The next interest rate decision is shaping up to be another close call as the outlook for inflation remains shrouded in mystery.
The minutes from the Reserve Bank’s June meeting, which resulted in another 25 basis point increase to bring the cash rate to 4.1 per cent, revealed a tight decision between another hike or staying on hold.
The “finely balanced” decision ultimately skewed towards another cash rate increase as the RBA board was faced with a range of factors threatening to push up inflation.
The release of the minutes came as a senior RBA official conceded the unemployment rate likely needed to rise significantly in order to bring inflation under control.
The minutes mentioned the higher-than-expected headline inflation result in April as well as stubborn price growth across services.
The board also raised concerns about wages and prices rising in sync with inflation, with some members noting some firms were “implicitly or directly” indexing prices.
Other factors that tilted the board towards another hike included the rebounding property market, which could buoy household spending, as well as a stabilisation in housing loan approvals.
These suggested financial conditions might not be as tight as previously thought.
Supporting the case for a pause were falling commodity prices and sinking international shipping costs.
There had been little change in medium-term inflation expectations in financial markets, which could help keep inflation expectations contained.
The board noted that the RBA had a history of overestimating wage growth before the COVID pandemic and that productivity could pick up by more than expected.
ANZ economist Adelaide Timbrell said the June minutes were not particularly hawkish.
“Unlike previous minutes, there was no talk of whether further increases were needed,” she said.
The economist said the minutes had “something for everyone”, including upside risks to inflation as well as relative optimism on productivity and labour unit costs.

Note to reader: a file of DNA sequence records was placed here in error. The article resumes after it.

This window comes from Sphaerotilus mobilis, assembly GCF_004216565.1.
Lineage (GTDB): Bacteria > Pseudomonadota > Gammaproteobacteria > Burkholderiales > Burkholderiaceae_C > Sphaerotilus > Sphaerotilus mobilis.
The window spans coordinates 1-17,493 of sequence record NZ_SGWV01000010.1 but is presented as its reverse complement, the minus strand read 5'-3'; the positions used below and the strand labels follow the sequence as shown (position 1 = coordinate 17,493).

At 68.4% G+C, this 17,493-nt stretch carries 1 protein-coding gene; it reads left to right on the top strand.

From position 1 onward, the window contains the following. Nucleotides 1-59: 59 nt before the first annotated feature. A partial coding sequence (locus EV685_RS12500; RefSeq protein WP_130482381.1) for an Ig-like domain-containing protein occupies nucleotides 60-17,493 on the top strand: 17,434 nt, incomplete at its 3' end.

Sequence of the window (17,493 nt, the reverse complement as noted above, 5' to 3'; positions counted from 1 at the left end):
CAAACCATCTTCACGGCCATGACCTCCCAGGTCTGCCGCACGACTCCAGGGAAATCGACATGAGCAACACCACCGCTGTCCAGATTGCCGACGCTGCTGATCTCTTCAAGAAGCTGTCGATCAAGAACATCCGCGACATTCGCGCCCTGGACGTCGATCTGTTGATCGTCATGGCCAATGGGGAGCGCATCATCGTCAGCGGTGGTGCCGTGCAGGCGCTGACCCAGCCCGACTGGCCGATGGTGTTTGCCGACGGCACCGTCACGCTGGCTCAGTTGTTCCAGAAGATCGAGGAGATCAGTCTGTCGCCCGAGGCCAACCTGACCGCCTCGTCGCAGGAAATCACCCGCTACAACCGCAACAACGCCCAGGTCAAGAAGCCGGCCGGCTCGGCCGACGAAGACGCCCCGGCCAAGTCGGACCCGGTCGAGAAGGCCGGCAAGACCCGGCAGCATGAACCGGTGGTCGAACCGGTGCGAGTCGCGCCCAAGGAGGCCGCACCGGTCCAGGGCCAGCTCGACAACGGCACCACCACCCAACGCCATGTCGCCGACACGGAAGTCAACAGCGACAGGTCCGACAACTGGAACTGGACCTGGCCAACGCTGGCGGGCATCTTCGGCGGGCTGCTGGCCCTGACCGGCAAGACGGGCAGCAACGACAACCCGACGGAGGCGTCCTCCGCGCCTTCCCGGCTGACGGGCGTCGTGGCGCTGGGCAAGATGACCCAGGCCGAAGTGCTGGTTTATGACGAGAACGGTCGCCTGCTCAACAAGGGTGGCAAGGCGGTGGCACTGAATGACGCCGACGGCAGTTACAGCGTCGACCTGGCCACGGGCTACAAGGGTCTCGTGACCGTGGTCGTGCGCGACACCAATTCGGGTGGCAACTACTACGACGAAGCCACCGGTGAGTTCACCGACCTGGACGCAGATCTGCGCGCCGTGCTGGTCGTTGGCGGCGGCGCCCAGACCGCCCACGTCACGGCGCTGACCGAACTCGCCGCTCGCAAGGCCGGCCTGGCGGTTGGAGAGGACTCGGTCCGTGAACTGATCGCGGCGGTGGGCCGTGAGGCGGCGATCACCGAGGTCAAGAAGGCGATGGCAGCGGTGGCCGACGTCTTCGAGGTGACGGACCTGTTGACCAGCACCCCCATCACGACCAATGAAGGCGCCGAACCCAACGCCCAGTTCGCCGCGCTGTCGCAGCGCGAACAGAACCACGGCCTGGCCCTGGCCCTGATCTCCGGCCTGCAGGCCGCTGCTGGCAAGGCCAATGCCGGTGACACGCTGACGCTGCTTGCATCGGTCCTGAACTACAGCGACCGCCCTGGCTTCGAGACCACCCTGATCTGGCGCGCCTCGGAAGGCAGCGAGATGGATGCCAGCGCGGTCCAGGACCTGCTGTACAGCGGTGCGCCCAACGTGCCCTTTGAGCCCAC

ANZ economists are still tipping another 25-basis point hike in July following a strong jobs report and comments from RBA deputy governor Michele Bullock on the need to loosen up the jobs market to get inflation back to target.
Ms Bullock said an unemployment rate of around 4.5 per cent was consistent with the RBA’s two-to-three per cent inflation band.
The jobless rate has been stuck well below four per cent for months, coming in below expectations at 3.6 per cent in May.
Ms Bullock said full employment had not taken a back seat to targeting inflation, but it was important to take some heat out of the labour market.
“If high inflation were to become entrenched in people’s expectations, it would be very costly to reduce later, involving even higher interest rates and a larger rise in unemployment,” she warned.
Ms Bullock also said the RBA had been willing to tolerate a longer wait, of until around mid-2025, to bring inflation back to target than some of its international peers in the hope of keeping more people in jobs.
The RBA expects the unemployment rate to rise to 4.5 per cent by late 2024.
Commonwealth Bank economists said the strong May employment numbers were enough to keep the July decision “live”.
CBA economist Belinda Allen said there was a 50-50 chance of another hike, but she noted the May consumer price index and retail trade data would also influence the bank’s final predictions.
Ms Allen said economic data since the June meeting had been mixed, with the national accounts pointing to a slowing economy, and consumer and business confidence levels very low.
“However the May labour force data was stronger than market economists had anticipated, although with the unemployment rate at 3.6 per cent, this is roughly in line with the RBA’s forecast for June quarter 2023,” she said.
(Australian Associated Press)